- The internet began as a network of computers called Arpanet, funded by the US Department of Defense (DoD) in the 60s to solve the problem of satellite communication.
- The DoD was also behind the development of GPS during the 70s, initially to determine the location of military equipment.
- The hard disk drive, microprocessors, memory chips and LCD display had also been funded by the DoD.
- Siri was the outcome of a Stanford Research Institute project to develop a virtual assistant for military staff, commissioned by the Defense Advanced Research Projects Agency (DARPA).
- The touchscreen was the result of graduate research at the University of Delaware, funded by the National Science Foundation and the CIA.
- Mazzucato’s concept of missions translates the European Commission's "grand challenges" into concrete projects:
- the Cold War was a challenge; landing on the moon was a mission
- In February 2018, she published a report that defined five criteria missions should obey:
- they must be bold and inspire citizens;
- be ambitious and risky;
- have a clear target and deadline (you have to be able to unambiguously answer whether the mission was accomplished to deadline or not, Mazzucato says);
- be cross-disciplinary and cross-sectorial (eradicating cancer, for example, would require innovation in healthcare, nutrition, artificial intelligence and pharmaceuticals);
- and allow for experimentation and multiple attempts at a solution, rather than be micromanaged top-down by a government.
- In May, the European Parliament voted and approved Mazzucato’s mission-oriented proposal for the Horizon Europe programme. After a lengthy consultation period, five mission areas were chosen:
- adaptation to climate change;
- healthy oceans, seas, coastal and inland waters;
- climate-neutral and smart cities;
- and soil health and food
- One key effort are AI systems “that allow me to tell whether grain being harvested is good quality or low quality and to make automatic adjustment systems for the harvester (moissonneuse-batteuse).”
- “Let’s say we are building a deep learning algorithm to detect how much residue is left on the soil after a harvest, including stubble (la chaume) and some chaff (ce qui enveloppe les grains). Let’s drive 2,000 acres of fields in the Midwest looking at residue. That’s great, but I guarantee that if you go drive those the next year, it will look significantly different.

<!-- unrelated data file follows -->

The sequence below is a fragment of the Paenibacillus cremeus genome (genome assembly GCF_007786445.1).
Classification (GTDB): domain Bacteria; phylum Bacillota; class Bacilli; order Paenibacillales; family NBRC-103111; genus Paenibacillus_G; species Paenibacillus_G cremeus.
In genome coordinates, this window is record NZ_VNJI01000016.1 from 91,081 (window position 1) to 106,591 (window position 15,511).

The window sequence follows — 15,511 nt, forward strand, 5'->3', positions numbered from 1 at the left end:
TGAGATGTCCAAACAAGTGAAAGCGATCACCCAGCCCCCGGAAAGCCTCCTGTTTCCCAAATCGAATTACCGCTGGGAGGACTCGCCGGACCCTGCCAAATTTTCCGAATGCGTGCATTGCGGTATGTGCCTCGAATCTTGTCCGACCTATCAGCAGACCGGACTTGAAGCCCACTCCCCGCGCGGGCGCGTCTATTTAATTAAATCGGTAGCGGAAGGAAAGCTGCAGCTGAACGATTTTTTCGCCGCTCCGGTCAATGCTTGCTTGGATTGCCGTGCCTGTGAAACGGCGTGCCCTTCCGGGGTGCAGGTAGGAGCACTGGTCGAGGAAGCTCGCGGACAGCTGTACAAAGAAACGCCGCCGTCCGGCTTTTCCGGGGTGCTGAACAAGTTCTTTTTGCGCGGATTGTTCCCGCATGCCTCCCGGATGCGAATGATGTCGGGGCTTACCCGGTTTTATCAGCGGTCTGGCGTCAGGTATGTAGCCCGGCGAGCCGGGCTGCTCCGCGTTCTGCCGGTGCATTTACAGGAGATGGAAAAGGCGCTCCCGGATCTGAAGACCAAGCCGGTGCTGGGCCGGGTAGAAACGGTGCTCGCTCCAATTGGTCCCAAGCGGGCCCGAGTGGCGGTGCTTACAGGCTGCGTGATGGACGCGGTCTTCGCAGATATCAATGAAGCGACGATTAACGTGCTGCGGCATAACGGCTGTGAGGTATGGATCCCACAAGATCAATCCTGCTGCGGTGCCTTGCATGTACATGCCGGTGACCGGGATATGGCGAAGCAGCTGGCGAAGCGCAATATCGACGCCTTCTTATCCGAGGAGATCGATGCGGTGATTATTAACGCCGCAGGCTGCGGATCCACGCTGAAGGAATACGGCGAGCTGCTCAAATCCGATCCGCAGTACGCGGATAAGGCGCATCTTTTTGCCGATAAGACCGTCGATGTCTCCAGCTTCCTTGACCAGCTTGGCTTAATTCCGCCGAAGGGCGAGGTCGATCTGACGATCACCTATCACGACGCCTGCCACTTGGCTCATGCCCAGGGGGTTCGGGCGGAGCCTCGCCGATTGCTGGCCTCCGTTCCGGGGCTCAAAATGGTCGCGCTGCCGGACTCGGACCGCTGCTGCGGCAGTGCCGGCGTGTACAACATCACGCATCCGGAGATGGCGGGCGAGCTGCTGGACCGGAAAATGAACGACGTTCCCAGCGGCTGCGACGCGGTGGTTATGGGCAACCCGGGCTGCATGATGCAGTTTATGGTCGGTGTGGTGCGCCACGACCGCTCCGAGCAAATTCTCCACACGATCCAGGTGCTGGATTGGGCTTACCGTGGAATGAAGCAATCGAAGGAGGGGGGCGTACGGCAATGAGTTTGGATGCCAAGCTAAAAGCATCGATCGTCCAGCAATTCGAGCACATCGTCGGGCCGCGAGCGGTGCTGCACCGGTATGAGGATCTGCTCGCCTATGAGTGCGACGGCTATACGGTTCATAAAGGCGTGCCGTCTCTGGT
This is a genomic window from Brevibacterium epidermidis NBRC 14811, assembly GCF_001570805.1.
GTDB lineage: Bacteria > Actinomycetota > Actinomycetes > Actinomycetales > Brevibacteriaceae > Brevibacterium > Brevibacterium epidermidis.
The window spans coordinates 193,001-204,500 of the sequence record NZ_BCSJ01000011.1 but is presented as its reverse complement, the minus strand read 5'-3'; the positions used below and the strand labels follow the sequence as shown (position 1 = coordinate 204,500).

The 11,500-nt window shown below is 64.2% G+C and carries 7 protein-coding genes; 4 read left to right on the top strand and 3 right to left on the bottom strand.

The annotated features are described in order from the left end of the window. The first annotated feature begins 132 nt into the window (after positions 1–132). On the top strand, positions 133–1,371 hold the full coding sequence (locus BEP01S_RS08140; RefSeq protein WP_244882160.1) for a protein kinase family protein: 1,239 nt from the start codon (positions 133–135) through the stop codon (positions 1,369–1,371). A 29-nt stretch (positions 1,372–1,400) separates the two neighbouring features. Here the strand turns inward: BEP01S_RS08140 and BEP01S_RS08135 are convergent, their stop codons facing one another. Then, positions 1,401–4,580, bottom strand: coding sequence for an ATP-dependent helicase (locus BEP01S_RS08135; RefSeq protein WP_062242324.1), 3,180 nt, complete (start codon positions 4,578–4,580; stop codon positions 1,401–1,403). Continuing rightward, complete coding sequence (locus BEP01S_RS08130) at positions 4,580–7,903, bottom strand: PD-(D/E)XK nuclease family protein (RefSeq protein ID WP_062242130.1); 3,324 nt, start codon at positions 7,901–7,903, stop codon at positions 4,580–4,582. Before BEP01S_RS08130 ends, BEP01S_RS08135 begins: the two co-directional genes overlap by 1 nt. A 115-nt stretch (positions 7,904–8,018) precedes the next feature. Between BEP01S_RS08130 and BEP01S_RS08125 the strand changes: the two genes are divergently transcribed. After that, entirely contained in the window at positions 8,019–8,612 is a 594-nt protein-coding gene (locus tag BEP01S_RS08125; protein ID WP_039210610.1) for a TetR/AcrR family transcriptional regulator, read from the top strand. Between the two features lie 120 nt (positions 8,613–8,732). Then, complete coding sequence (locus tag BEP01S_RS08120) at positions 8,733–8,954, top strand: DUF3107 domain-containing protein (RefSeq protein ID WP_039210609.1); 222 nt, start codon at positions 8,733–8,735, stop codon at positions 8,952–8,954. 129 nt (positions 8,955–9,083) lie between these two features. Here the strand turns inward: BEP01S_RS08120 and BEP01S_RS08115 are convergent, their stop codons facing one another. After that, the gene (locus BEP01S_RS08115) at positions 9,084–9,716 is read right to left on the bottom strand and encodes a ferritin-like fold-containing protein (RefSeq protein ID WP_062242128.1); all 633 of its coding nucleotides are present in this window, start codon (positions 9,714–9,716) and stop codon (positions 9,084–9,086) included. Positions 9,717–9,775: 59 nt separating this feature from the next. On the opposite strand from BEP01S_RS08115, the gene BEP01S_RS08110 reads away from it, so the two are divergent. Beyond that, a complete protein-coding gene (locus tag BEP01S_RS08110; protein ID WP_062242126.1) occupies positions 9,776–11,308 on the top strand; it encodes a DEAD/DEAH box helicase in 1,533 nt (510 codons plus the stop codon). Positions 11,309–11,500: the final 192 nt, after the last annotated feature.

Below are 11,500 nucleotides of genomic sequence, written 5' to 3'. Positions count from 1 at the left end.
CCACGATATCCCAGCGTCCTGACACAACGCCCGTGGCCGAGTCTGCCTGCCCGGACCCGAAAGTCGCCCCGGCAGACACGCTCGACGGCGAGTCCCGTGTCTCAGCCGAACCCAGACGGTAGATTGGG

- “We are one of the largest users of cloud computing services in the world,” he says. “We are gathering 5 to 15 million measurements per second from 130,000 connected machines globally. We have over 150 million acres in our databases, using petabytes and petabytes [of storage]. We process more data than Twitter does.”
- Much of this information is so-called dirty data, that is, it doesn’t share the same format or structure, because it’s coming not only from a wide variety of John Deere machines, but also includes data from some 100 other companies that have access to the platform, including weather information, aerial imagery, and soil analyses.
- Company-wide, Deere has thousands of software engineers, with many using AI and machine learning tools in their work, and about the same number of mechanical and electrical engineers
- “If you look at our hiring 10 years ago,” he says, “it was heavily weighted to mechanical engineers. But if you look at those numbers now, it is by a large majority [engineers working] in the software space.
- if you go by our footprint of tech talent, it is pretty safe to call John Deere a software company. And if you follow the key conversations that are happening in the company right now, 95 percent of them are software-related.”
- these software engineers are focused on developing technologies that allow farmers to “do more with less,” meaning, to get more and better crops from less fuel, less seed, less fertilizer, less pesticide, and fewer workers, and putting together building blocks that, he says, could eventually lead to fully autonomous farm vehicles
- un conflit où les deux pays ne mettraient en jeu ne serait-ce qu’un tiers de leurs arsenaux nucléaires provoquerait une dévastation régionale, avec entre 50 et 125 millions de morts immédiates.
- autre conséquence : un mini-hiver nucléaire planétaire d’environ dix ans, accompagné d’une chute des précipitations, aux conséquences dramatiques sur les productions agricoles.
- Si USA et Russie ont des milliers d’armes (93% des 13.900 existantes), six pays ont en chacun entre 100 et 300, rappellent les auteurs. Le Royaume-Uni, la France, la Chine, Israël, l’Inde et le Pakistan.
- Ce choc climatique se traduit avant tout par un affaiblissement de la production végétale sur les continents et les océans (phytoplancton), le premier maillon de la chaîne alimentaire. Ce qui déclenche une réaction en chaîne dévastatrice, tant pour les flores et faunes sauvages que pour l’agriculture, l’élevage et la pêche.
- Dans les régions les plus impactées, Inde, Chine, Asie du Sud-est, les récoltes sont quasi nulles les deux années qui suivent le choc, ce qui correspondrait à un collapse cataclysmique de ces sociétés, avec des effets planétaires.
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La newsletter Parlons Futur : chaque semaine (ou presque) une sélection de news résumées en bullet points sur des sujets tech, science, éco pour mieux appréhender le futur.